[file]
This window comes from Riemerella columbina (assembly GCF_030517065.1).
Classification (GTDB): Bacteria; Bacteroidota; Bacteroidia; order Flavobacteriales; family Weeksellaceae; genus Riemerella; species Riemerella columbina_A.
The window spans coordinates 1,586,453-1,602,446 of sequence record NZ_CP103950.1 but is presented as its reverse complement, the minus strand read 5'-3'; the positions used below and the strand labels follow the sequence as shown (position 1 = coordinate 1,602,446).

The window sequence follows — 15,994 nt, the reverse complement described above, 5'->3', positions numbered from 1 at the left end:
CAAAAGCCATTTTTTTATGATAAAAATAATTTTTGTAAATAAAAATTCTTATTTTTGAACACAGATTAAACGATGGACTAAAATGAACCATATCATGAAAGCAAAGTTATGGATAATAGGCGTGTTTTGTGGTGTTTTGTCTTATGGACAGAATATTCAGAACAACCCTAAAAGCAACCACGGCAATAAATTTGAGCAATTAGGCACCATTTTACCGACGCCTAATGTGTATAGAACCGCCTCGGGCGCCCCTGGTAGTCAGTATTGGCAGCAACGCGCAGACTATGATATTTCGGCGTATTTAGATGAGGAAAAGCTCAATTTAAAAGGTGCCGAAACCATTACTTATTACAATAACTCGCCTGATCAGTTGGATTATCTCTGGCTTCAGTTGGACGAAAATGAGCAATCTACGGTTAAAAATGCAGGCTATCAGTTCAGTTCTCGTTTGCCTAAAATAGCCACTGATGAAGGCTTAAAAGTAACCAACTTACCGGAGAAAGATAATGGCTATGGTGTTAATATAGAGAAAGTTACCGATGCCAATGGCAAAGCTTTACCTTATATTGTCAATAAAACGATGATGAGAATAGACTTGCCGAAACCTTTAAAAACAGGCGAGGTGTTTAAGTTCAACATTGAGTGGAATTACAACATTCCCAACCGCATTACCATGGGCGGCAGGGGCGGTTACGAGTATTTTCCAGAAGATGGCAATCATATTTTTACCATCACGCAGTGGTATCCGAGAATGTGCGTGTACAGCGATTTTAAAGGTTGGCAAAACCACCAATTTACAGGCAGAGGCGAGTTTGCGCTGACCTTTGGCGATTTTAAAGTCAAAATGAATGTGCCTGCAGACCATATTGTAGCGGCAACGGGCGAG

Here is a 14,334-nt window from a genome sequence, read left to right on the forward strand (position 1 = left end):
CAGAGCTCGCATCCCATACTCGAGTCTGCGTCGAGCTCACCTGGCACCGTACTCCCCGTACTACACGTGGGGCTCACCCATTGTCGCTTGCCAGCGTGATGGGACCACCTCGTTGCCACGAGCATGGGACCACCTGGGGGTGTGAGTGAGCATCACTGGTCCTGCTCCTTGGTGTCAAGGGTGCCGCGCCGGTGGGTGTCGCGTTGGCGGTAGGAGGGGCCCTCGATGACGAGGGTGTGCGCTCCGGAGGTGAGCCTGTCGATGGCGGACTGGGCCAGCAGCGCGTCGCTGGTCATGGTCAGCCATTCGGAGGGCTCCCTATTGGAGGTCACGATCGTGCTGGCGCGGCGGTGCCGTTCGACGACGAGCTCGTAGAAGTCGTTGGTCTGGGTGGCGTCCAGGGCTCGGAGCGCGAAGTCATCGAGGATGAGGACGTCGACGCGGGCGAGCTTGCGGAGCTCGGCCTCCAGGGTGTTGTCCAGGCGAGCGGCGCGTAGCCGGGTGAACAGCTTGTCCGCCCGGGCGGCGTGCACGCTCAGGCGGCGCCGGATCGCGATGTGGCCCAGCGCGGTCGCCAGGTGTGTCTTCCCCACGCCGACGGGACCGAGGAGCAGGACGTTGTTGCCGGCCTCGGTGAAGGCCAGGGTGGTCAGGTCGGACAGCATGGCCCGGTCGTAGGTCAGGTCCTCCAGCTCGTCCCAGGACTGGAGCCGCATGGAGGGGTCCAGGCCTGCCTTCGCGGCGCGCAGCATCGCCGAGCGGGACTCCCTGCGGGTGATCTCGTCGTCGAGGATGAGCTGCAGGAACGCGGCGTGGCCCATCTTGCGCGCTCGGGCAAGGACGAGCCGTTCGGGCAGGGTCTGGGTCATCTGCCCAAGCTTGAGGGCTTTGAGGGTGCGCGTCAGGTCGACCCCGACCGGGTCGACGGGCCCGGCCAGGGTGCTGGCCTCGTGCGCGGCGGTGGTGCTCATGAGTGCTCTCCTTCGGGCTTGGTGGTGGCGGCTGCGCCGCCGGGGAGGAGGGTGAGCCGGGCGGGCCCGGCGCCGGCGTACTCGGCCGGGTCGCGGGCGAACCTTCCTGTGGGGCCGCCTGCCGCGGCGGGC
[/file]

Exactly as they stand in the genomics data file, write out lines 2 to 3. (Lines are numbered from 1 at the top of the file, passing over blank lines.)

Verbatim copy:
Classification (GTDB): Bacteria; Bacteroidota; Bacteroidia; order Flavobacteriales; family Weeksellaceae; genus Riemerella; species Riemerella columbina_A.
The window spans coordinates 1,586,453-1,602,446 of sequence record NZ_CP103950.1 but is presented as its reverse complement, the minus strand read 5'-3'; the positions used below and the strand labels follow the sequence as shown (position 1 = coordinate 1,602,446).